Local News

September 4, 2013

Spending on turf field questioned as Dalton school board talks tax

Members ‘leaning’ against increase this year, unsure about next

(Continued)

Fifty new teachers

The $1.35 million turf project began at about the same time the school system was hiring 50 new teachers to deal with an increasing student population. The number of students increased from approximately 6,330 in 2006 to more than 7,560 students this year, based on enrollment data provided by the school system.

The average salary for a teacher this year who has been in the system for 10 years is $51,714 a year. For entry-level teachers, the average salary is $32,817, while teachers who have been in the system for 20 years and have a doctorate degree make $74,107 annually. The salary information was provided by Perry.

Holloway said because students are the system’s “core business,” expenses are tied to enrollment. The more students, she said, the more teachers, more school supplies, more cafeteria workers and so on.

“Everything gets bigger when enrollment gets bigger,” she said. “It impacts everything.”

So why did board members approve a new practice field and track when they knew they had to hire 50 new teachers? After all, $1.35 million could perhaps have paid for a large number of the 50 new teachers.

With 640 instructional employees (teachers, parapros and literacy coaches, among others) to 7,560 students, Perry said each Dalton teacher has about 14 students per classroom. The state waived classroom limits in 2011 to help local school districts deal with lean budgets. Back when there was a limit in effect, classrooms were kept to about 20 students for elementary and middle schools and about 30 for high school classrooms.

“It’s a numbers game,” Crutchfield said. “We have hired a certain number of teachers to meet how many kids we have in class. We know you get better instruction with fewer kids in class.”

“In the 2007-2008 school year, the district had its highest per student expenditures of over $13,000,” Perry said. “In 2009 and 2010 per student expenditures dropped to $12,000. Then for the last three years we have been at our lowest level of $10,000 per student.”

The fact that per student spending is decreasing is important to note, Perry said, when residents question how school officials use taxpayers’ money.

As the cost per student has dropped, average salaries have increased and are expected to continue that way, Perry said. School board members have long said they want to restore cuts to teacher salaries incurred during the housing market crisis of 2008. Teachers are still paid approximately $4,000 less on average than they were then, according to information provided by the school system.

“Our challenge isn’t so much hiring new teachers,” Crutchfield said. “But it’s really about taking care of the teachers we have. That’s a challenge. We want to be able to keep the best teachers, to attract and retain them.

“We have to keep them in our system. We want to be competitive. We know it’s not all pay. It’s about the culture and kids. But compensation is important for all of us.”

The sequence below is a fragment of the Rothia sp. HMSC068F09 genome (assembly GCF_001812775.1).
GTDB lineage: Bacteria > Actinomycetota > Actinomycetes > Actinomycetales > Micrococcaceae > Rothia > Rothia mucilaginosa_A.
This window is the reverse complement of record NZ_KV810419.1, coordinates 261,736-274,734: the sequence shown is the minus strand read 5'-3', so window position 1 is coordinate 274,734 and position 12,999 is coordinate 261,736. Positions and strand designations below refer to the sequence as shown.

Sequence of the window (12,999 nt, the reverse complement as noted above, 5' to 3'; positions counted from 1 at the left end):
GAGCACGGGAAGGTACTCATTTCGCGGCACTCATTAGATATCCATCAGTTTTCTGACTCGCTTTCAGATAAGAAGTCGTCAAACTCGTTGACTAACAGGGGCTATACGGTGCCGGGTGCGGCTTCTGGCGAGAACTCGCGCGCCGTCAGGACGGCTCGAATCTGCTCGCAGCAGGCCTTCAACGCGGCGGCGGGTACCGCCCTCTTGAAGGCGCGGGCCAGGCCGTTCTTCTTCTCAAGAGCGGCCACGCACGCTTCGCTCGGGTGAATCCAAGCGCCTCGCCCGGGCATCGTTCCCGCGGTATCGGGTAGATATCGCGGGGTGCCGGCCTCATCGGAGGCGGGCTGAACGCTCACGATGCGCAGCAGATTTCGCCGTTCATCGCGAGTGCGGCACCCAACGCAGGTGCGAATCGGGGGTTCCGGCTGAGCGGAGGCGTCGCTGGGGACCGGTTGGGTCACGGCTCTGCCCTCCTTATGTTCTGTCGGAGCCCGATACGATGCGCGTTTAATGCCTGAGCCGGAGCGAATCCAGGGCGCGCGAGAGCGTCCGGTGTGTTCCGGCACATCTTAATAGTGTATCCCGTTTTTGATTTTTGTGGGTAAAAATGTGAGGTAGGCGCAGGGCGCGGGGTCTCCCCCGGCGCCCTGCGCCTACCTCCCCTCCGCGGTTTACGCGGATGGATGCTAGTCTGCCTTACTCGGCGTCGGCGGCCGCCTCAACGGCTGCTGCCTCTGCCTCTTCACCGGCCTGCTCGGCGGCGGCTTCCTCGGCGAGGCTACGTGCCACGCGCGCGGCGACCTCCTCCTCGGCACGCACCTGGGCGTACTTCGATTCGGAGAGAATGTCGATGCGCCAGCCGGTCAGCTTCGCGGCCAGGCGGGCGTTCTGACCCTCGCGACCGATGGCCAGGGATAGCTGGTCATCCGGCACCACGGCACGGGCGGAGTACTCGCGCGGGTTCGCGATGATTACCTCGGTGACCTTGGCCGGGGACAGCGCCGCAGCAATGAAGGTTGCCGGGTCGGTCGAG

Besides, Crutchfield said, saving $1.35 million this year would only pay for one year’s worth of the new teachers’ salaries.

Williams said even though he hopes salaries continue to improve, he is “not ready to raise the (tax) rate.”

“And I really haven’t seen anything that would change my mind,” he added.

Although several other board members say they are “leaning” against an increase this year, Crutchfield said “that doesn’t mean they can’t ever change” their minds. Orr said a good case can be made for a tax increase.

“We continue to grow 200 to 300 students per year and eventually the time will come when an increase is needed,” Orr, who is also leaving the board at the end of the year, said. “I certainly hope the board, moving forward, will gradually make those increases as opposed to waiting until they’re in dire straits and have to make a hefty increase.”

“Obviously, all sources of revenue need to be considered when building a budget,” Fromm said. “The recently approved budget projects greater expenses than the projected revenues will cover. The fund balance will cover the deficit (this year).”

The budget approved for the fiscal year that began July 1 by Crutchfield, Orr and Williams — Fromm and board member Tulley Johnson were absent from the meeting — assumed $59.68 million in revenues and $64.2 million in expenses. The fund balance — or what several school officials refer to as a “rainy day” fund — is covering the $4.52 million shortfall by taking it from some $10.6 million that has been set aside. Perry and several board members said the fund is likely to be further depleted as health benefits and insurance costs continue to go up for school employees.

“Our budget for this year consumes a good portion of that balance, as does the projected budget for next year,” Orr said. “Obviously, we can’t continue on that path and survive.”

So a tax increase is likely going to happen at some point, he said.

But when? And does the money spent for the turf field make a difference on how soon?

“At some point in time, obviously, we have to look at this,” Crutchfield said. “Are we going to do it next year? In two years? In three years? We can’t say for sure with a lot of confidence.”

“Look, we always have to evaluate the tax rate,” he said. “We do that constantly. But all board members agree it (an increase) is a last resort.”

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